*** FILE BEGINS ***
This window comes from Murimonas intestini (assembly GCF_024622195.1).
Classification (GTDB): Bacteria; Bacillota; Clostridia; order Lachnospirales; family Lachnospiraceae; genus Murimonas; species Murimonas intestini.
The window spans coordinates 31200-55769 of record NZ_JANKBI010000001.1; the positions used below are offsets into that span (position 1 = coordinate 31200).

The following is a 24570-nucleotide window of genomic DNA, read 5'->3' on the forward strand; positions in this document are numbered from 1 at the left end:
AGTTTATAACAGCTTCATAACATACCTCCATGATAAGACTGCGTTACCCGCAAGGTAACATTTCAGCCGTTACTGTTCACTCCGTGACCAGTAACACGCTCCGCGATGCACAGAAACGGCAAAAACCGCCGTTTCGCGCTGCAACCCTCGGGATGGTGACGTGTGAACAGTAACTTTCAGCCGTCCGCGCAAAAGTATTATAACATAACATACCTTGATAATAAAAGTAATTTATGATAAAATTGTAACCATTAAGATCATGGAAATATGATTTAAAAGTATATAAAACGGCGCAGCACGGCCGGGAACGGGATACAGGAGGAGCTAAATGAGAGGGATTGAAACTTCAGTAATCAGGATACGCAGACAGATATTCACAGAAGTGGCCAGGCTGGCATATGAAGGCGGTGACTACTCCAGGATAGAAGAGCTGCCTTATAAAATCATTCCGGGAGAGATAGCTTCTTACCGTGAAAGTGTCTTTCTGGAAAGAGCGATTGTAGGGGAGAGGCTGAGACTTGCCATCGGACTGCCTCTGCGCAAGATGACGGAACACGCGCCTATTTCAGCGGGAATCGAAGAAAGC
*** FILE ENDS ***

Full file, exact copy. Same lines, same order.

This window comes from Murimonas intestini (assembly GCF_024622195.1).
Classification (GTDB): Bacteria; Bacillota; Clostridia; order Lachnospirales; family Lachnospiraceae; genus Murimonas; species Murimonas intestini.
The window spans coordinates 31200-55769 of record NZ_JANKBI010000001.1; the positions used below are offsets into that span (position 1 = coordinate 31200).

The following is a 24570-nucleotide window of genomic DNA, read 5'->3' on the forward strand; positions in this document are numbered from 1 at the left end:
AGTTTATAACAGCTTCATAACATACCTCCATGATAAGACTGCGTTACCCGCAAGGTAACATTTCAGCCGTTACTGTTCACTCCGTGACCAGTAACACGCTCCGCGATGCACAGAAACGGCAAAAACCGCCGTTTCGCGCTGCAACCCTCGGGATGGTGACGTGTGAACAGTAACTTTCAGCCGTCCGCGCAAAAGTATTATAACATAACATACCTTGATAATAAAAGTAATTTATGATAAAATTGTAACCATTAAGATCATGGAAATATGATTTAAAAGTATATAAAACGGCGCAGCACGGCCGGGAACGGGATACAGGAGGAGCTAAATGAGAGGGATTGAAACTTCAGTAATCAGGATACGCAGACAGATATTCACAGAAGTGGCCAGGCTGGCATATGAAGGCGGTGACTACTCCAGGATAGAAGAGCTGCCTTATAAAATCATTCCGGGAGAGATAGCTTCTTACCGTGAAAGTGTCTTTCTGGAAAGAGCGATTGTAGGGGAGAGGCTGAGACTTGCCATCGGACTGCCTCTGCGCAAGATGACGGAACACGCGCCTATTTCAGCGGGAATCGAAGAAAGC